Stewart-Kahn said that in the past two years approximately 60 percent of people living in encampments accepted temporary placements, including at Navigation Centers and shelters. “If residents have concerns, they can call 311. Coming inside to shelter or housing is voluntary. Our success is measured by the engagement and trust built by our Homeless Outreach Team. People have to want to come inside. There needs to be spaces for them to do so,” said Stewart-Kahn.

District 10 Supervisor Shamann Walton said one of his goals is for everyone in the District to have access to the social services and housing they need. “In Bayview, there are people living in their vehicles all along the side streets that cross Thomas Avenue, including Ingalls Street, Jennings Street, and down Evans Street. I think the population is combined of people who have been unsheltered in San Francisco and dislocated from other areas. As soon as Berkeley passed a ban on overnight street parking in recreational vehicles, we saw the number of RVs in this area increase,” said Walton. 

Walton wants more funding for mental health and substance abuse recovery services and repair assistance for people living in vehicles.  “Proposition C is held up by court cases, so we can use resources from the General Fund. We can’t wait when it comes to homelessness. I’d like to see an increase in the number of staff in the Homeless Outreach Team,” said Walton. 

According to J.R. Eppler, Potrero Boosters president, residents are pleased that encampments located on San Bruno Avenue and Potrero Hill’s northwest corner have been removed. “Concerns…have decreased in the past two years. It has been a lot quieter,” said Eppler, who commented that he’d like to see construction of safe, secure housing units for people without shelter.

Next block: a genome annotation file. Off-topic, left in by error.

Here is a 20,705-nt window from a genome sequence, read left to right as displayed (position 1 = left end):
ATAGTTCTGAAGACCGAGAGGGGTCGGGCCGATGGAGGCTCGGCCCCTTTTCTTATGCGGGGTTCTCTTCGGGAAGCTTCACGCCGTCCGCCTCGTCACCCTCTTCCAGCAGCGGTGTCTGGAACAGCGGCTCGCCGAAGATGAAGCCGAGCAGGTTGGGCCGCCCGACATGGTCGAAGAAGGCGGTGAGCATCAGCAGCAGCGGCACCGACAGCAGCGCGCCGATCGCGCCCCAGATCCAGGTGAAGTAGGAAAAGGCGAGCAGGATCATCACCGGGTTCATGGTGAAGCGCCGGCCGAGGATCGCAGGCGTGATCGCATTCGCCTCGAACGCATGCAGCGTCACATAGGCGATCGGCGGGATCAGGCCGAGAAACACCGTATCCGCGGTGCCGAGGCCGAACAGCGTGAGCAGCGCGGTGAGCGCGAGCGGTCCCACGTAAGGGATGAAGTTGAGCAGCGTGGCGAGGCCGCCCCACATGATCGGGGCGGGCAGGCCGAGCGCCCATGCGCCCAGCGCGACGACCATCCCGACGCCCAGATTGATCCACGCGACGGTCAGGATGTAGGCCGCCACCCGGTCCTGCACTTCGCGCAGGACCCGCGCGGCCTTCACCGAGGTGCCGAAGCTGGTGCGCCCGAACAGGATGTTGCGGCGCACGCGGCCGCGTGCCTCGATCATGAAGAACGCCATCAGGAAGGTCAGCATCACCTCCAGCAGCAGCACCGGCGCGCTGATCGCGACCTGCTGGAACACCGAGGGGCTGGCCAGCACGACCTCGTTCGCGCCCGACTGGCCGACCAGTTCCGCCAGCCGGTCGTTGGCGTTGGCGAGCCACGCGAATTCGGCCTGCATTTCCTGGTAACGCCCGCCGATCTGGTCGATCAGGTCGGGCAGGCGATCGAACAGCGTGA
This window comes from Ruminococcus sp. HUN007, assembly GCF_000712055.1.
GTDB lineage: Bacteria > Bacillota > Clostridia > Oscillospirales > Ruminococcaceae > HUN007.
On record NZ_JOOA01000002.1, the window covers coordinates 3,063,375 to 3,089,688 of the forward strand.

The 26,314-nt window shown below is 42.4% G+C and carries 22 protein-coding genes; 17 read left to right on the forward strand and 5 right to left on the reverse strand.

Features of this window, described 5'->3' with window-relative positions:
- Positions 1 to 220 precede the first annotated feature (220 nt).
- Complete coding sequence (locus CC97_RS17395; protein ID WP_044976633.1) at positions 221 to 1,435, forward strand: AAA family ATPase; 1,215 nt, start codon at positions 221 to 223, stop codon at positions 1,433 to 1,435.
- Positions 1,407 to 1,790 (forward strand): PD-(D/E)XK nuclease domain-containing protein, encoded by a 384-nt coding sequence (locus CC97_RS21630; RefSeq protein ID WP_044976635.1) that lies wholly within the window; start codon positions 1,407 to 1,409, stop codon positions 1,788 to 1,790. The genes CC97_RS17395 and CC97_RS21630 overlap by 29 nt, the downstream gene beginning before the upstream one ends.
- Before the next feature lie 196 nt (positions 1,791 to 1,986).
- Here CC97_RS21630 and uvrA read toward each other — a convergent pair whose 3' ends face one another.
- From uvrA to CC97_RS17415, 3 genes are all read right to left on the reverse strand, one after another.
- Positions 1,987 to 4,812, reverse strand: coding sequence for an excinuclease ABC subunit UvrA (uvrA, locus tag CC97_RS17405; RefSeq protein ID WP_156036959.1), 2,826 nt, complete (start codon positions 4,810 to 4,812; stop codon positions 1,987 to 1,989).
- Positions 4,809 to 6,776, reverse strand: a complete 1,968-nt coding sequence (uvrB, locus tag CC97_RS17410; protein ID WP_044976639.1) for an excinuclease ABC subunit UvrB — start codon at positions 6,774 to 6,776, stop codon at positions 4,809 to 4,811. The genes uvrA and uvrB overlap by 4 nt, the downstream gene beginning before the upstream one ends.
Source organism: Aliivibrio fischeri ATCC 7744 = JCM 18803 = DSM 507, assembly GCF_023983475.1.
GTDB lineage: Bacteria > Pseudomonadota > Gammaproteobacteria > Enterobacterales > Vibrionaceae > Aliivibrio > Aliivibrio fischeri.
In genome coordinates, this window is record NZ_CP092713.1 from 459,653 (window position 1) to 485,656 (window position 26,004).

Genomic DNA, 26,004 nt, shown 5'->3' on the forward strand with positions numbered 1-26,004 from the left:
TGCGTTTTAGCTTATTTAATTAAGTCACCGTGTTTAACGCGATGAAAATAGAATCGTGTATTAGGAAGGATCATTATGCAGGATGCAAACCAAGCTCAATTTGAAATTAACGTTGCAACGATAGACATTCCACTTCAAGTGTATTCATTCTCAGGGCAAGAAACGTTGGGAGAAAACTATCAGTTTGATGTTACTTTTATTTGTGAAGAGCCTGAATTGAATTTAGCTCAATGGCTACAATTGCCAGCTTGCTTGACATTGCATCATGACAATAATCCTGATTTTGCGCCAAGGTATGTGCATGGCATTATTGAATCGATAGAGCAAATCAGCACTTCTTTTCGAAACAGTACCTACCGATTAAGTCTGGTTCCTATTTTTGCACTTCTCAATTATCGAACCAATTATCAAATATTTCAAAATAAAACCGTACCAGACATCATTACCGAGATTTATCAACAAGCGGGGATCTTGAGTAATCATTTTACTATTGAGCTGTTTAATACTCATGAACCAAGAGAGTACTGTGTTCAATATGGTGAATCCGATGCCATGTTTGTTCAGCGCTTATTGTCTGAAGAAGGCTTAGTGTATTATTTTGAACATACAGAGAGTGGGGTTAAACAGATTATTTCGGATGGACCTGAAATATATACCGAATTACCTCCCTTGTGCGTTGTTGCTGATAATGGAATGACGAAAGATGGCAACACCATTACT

“Any available location in the City is a good one, particularly CalTrans land which is currently being used to store cars. We need to distribute such housing around the City. It may make sense to pursue a temporary housing alternative so the scope of the housing can be flexible and adjust to the needs of the homeless population,” said Eppler.

Keith Goldstein, Potrero-Dogpatch Merchants Association president, said local businesses believe that HSH has taken considerable steps to improve conditions on 16th Street, Folsom Street, South Van Ness Avenue, and Showplace Square. “The City has been very responsive to calls from merchants about homeless encampments. Many of us support a second Navigation Center,” said Goldstein.

Goldstein said businesses aren’t particularly worried about people living in their vehicles taking up parking for customers and store employees. “Businesses are more concerned about commuters taking up the parking. A number are interested in having parking controls,” said Goldstein.

The Bayshore Navigation Center, a 128-bed facility located at 125 Bayshore Boulevard, opened in 2018.  It’s operated by Five Keys, a nonprofit organization that also manages charter schools and workforce development and re-entry programs for young adults. Both it and CWNC are run under contract with HSH. 

Lew said there’s a concern that people are simply “rotating” in and out of Navigation Centers, without resolving their underlying housing challenges. “Most people are only able to stay in a Navigation Center for 30 to 60 days. The City addresses homelessness on a complaint-driven basis, using them to sweep encampments,” said Lew. “It’s not cost-effective and not a solution.”